ADVICE BY THE WAY. Act kindly to all, for to-morrow May cloud o'er your sunshiny day; Or the star you have seen in some sorrow, May to-morrow reflect a joy ray. A spiteful, ungenerous sneer, If it blights not a hope, makes it bleed But a frank, manly word of good cheer Will spur a bright thought to a deed. Tho' we feel every day we get older, Glowing impulses smoulder and fade, And while growing yet colder and colder, Like their case, sinking fast in the shade Still, the soul that is warm with good deeds" Sown broadcast, flames on to the last, la the winter of life the bud seeds The harvest of good that is past. While you may, do the good that you can, For life is a shiftable thing, Like to poor Birds of Passage is man— And who knows, you next may take wing. When you do take that wondrous flight, May the goal of a heaven be won May your balance sheets turn out all right, 'Twixt the good you've received and have done. BOB C. HARRISON (T.J.J.)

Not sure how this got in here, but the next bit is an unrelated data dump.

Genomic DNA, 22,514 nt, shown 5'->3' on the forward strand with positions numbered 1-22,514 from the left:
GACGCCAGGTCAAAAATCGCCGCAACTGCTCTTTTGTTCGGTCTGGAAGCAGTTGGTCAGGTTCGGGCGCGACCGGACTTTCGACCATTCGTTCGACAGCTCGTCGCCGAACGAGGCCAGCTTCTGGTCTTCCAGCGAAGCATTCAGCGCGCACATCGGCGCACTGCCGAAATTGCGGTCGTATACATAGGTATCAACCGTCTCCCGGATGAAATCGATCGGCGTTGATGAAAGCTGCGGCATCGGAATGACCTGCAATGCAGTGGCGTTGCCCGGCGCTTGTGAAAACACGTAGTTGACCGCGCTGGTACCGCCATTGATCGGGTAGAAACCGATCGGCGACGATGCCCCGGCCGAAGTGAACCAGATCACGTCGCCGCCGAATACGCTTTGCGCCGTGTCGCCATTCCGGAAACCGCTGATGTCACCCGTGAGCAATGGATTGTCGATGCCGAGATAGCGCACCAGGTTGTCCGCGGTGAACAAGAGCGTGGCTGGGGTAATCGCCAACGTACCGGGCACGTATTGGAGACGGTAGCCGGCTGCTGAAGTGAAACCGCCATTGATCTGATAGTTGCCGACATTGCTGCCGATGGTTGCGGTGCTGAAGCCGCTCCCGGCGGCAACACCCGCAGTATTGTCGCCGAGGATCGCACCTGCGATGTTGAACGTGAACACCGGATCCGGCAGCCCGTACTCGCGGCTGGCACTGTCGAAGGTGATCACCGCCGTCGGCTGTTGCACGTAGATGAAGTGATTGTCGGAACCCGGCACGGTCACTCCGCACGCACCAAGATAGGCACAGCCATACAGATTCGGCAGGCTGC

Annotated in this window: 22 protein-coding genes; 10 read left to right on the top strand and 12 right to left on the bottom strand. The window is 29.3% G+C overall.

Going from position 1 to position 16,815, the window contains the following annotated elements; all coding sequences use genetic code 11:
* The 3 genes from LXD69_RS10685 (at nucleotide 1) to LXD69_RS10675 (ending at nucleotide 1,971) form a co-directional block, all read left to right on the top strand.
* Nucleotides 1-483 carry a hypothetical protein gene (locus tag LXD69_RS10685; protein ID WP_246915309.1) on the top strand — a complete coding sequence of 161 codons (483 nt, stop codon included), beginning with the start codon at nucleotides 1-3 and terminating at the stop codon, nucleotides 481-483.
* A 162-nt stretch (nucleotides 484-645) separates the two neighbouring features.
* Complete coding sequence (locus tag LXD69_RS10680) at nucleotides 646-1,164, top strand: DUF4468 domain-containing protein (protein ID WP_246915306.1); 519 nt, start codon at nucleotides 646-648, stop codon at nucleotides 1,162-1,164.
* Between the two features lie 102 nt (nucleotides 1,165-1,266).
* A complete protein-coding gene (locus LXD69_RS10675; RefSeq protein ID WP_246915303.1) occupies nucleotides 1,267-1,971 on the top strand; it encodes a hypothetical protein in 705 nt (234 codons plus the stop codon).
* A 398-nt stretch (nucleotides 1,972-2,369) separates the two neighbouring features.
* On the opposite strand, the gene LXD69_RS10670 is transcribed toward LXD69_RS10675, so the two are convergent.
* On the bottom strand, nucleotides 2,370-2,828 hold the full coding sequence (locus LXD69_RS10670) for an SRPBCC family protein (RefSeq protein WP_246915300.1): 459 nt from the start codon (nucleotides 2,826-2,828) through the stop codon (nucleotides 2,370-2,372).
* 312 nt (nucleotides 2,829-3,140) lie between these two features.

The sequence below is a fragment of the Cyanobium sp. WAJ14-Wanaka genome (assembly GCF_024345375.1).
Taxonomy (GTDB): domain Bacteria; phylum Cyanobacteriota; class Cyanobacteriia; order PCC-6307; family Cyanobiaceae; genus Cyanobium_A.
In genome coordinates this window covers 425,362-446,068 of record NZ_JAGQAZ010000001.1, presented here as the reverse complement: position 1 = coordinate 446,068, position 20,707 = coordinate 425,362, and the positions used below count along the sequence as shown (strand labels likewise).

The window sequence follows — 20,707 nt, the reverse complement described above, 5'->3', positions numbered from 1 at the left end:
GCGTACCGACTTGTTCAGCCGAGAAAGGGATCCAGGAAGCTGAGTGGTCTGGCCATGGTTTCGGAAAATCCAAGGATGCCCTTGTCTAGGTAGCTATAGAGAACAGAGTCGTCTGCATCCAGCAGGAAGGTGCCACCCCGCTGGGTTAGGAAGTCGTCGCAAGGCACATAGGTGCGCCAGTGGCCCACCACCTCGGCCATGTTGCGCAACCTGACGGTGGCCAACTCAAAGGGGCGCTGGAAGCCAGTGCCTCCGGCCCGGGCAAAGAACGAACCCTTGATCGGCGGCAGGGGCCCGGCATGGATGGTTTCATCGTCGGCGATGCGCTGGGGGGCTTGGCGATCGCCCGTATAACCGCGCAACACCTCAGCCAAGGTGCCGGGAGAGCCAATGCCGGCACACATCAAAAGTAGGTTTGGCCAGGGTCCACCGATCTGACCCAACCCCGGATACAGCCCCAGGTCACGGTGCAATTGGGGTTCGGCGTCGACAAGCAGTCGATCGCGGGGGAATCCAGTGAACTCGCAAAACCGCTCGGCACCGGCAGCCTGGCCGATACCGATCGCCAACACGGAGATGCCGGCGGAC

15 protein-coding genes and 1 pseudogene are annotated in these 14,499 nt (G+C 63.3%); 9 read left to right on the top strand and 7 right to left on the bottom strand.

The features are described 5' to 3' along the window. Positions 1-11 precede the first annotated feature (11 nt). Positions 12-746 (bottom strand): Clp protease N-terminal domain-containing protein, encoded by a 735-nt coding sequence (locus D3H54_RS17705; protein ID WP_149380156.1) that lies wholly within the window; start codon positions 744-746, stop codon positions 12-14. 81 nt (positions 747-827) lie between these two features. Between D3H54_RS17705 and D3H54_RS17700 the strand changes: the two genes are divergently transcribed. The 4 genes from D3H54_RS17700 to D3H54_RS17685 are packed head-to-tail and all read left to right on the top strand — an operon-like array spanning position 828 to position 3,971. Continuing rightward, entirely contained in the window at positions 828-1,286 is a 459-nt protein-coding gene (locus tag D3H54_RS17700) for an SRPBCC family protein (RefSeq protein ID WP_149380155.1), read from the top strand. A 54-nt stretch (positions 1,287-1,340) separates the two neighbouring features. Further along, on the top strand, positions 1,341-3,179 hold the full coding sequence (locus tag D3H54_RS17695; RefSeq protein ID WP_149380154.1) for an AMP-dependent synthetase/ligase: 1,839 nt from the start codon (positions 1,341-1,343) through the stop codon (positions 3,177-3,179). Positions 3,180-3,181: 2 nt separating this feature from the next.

WIT AND HUMOUR. • WVvMix was made from man's ribs, eh? Then that accounts for her love of rib-bon(e)s. LADIES are like violets the more modest and re- tiring they appe ar, the more you love them. CAUSE AD EFFECT.—The lady who made a dash has since brought her husband to a full stop. THE new style spring hats are so taU that they entirely obstruct the view of the sermon on a Sunday. I'? -? :& I-,A-T-)Y says tjiat the difference between a silk dregs *vtwico gown is niaterial ;but that is. aU stuff. 4k$ g oid thing which men are universally willing t4?* up Yor a rainy day is other people's umbrellas. IF a man can be happy and contented in his own company he will generally be good company for others. A MA'S great ambition is to be credited with some great feat; a woman's to be credited with some small feet. THE reason why some boys can't keep straight is supposed to be, because they're bent on some mis- chief. A PHILADELPHIA paper says: 'Rag gathering is the only business in this city which is worth pick- ing up.' THE lesson of the present hours-Sixty seconds makes one minute, and sixty minutes makes one hour. A Corkonian, on being asked at breakfast how he came by that black eye,' replied that he slept on his fist.' THE puzzle which careful mothers try to solve is how to train the girls, and how to restrain the young boys. UNDER the laws of France no girl can marry her uncle, but a nephew can marry all his aunts if he wants to. THE girl who succeeds in winning the true love of a true man makes a lucky hit, and is herself a lucky miss. THE class of people which are most valued as cus- tomers by tradesmen in a new country are the ear- liest settlers 'THEY fired two shots at him,' wrote an Irish re- porter the first shot killed him, but the second shot was not fatal.' A SPANISH proverb says, The man who on his wedding-day starts as a lieutenant in the family will never get promoted.' A WITNESS in a court of justice declared that he was acquainted with all classes of men from lawyers up to the most respectable people. AN Aberdeen pundit has found out what makes the Tower of Pisa lean. He says it is the want of good food in Pisa. A YOUNG lady says she dosen't see why, even if times are as hard as people say, the young men can't pay their addresses promptly. A- School Teacher, who was recently kissed by r" t!we dark, explained her omission to use any light tor nearly a month afterwards on the ground ol hard times ? SEE, mamma. exclaimed a little one, as puss, with arching 8pine and elevated rudder, strutted around the table see, Kitty's eat Bo mach, she c ,set shut her tail down." is a question which any train our qiri- are,,Asmai,,er s iL?.vvays f?app? iu t-.? tlte satisfaction of the fashion-loving girls, if not of their bill-hating papas. A SITAIZP little girl got Out Of t* 'th her ck la,,lence wi bashful lover's ba wirdness, an o she brought in?ttters to a favourable climax by saying to him, ? I reallv belie-e you are afraid to ask me to marry yoiiv for you know I would say yes.' THEY were fishing off the coast when the fair one of the party pointed to a sail in the distance, and asktd I George, what kind of vessel is that F' He leaned over, stole a kiss from her lips, and answered calmly, That's a fishing smack.' 'WOMAN,' said an ancient writer, 'can never be- come an orator.' But he had probably never seen a housewife looking out of the second-storey window at 7 a.m,, arguing with the milkman about that quart he overcharged her for in last month's bill. A MAN* who had filed a petition for divorce was in- formed by his counsel that his wife had filed a cross petition,' as lawyers call it. A cross-petition!' ex- claimed the husband,' that's just like her. She never did a good-natured thing in her life. Did Eliza and James go out to ride this morning ?' 4 asked a gentleman of his wife. Yes was the reply, 'we saw them as they rode by.' 4 And did the children go out to slide down hillr' Yes,' said the 3er\ant, 4 we saw tiiem as they slode down.' CONNOSIAL DIALOGUE.-Fond mother: 'Do you not think, my dear, that our Adolphus has a great talent for saying things which nobody else ever says ?' —Unfeeling father Yes, and also for saying things which nobody ever ought to say.' A fellow coming from the top of the Alps to New York in winter was asked whether it was as cold there as in this city. < Horribly cold,' said he for they have no thermometers there, and of course it gets just as cold as it pleases. A lady of experience observes that a good way to pick out a husband is to see how patiently the man waits for dinner when it is behind time. Her husband remarks that a good way to pick out a wife is to see whether the woman has dinner ready in time. A traveller stopping overnight with a Texan farmer whose estate was miles and miles in extent, 3aid to him, TL ou must have begun life very early to accumulate such an estate as this.' I Yes,' replied the farmer, I began life when I was a mere baby.' SCENE country inn. Traveller (distrustfully) Have you got any decent port, waiter ?'—Waiter: Oh, dear me, yes, sir, some very excellent port wine.'—Traveller I suppose you don't make less than a bottle.'—Waiter Lor' bless you, no sir. Blaster never makes less than four or five gallon.' 'THAT'S a stupid brute of yours, John,' said a Scotch minister to his parishioner, the peat dealer, who drove his merchandise from door to ( oor in I" a small cart drawn by a donkey; I never see you but the creature is braying.' I Ali, sir,' returned the peat dealer, hearts warm when frien's meet!' BEFORE AND AFTER.-NVomen before marriage want nothing but husbands, and when they get them they want everything else,' said an old bachelor. How different it is with you men,' reported a lady, When a man gets a wife he just settles down con* tented 'feeling that the has secured the best blessing that Heaven could bestow.' Ax ignorant and pretentious soldier, who was fond of big words, was placed on guard to watch a certain post. The adjutant of the regiment came along and attempted to pass. The soldier cried out, I Halt! I'm a century here, and if you don't dismount and give the counterpin, I'll make you reform the whole revolution of the tictacs.' It is needless to say that the solitary horseman' came down. FULL ENOUGH.—Walker went to a Dutch tailor, and had his measure taken for a pair of pantaloons He gave directions to have them made large and full Walker's a large and heavy man, and likes hii clothes loose, and when he came to try on the new unmentionables, found they stuck tight to his legs whereat he exclaimed, 'I told you to make these panti full.' After some objugatory expressions of an ir. ritable nature, the tailor ended the controv b3 !rilly declaring, I I dink clese pants is full enough f, ?d 3 vv,q..q anv fiillpr flpv wniild shT)Iit!' I